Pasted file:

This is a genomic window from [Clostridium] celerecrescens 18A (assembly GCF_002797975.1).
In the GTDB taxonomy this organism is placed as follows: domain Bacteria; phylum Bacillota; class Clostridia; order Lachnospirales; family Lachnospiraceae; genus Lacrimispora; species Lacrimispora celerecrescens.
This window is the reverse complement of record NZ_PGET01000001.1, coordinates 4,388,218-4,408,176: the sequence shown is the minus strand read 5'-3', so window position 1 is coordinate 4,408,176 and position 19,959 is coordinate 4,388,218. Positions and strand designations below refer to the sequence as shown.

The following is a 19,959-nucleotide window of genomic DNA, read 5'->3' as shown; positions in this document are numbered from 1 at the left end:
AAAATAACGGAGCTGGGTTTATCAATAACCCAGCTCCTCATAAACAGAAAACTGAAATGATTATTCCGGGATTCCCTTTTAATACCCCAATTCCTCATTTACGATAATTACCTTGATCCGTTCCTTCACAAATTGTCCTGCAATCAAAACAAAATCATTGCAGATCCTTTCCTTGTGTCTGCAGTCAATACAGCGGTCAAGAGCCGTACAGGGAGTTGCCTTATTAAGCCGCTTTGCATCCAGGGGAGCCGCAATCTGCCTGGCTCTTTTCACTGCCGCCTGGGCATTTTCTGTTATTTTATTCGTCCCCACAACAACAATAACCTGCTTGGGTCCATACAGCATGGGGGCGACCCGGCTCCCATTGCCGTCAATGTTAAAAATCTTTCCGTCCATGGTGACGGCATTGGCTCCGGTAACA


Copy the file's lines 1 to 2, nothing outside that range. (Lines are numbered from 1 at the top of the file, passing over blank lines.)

This is a genomic window from [Clostridium] celerecrescens 18A (assembly GCF_002797975.1).
In the GTDB taxonomy this organism is placed as follows: domain Bacteria; phylum Bacillota; class Clostridia; order Lachnospirales; family Lachnospiraceae; genus Lacrimispora; species Lacrimispora celerecrescens.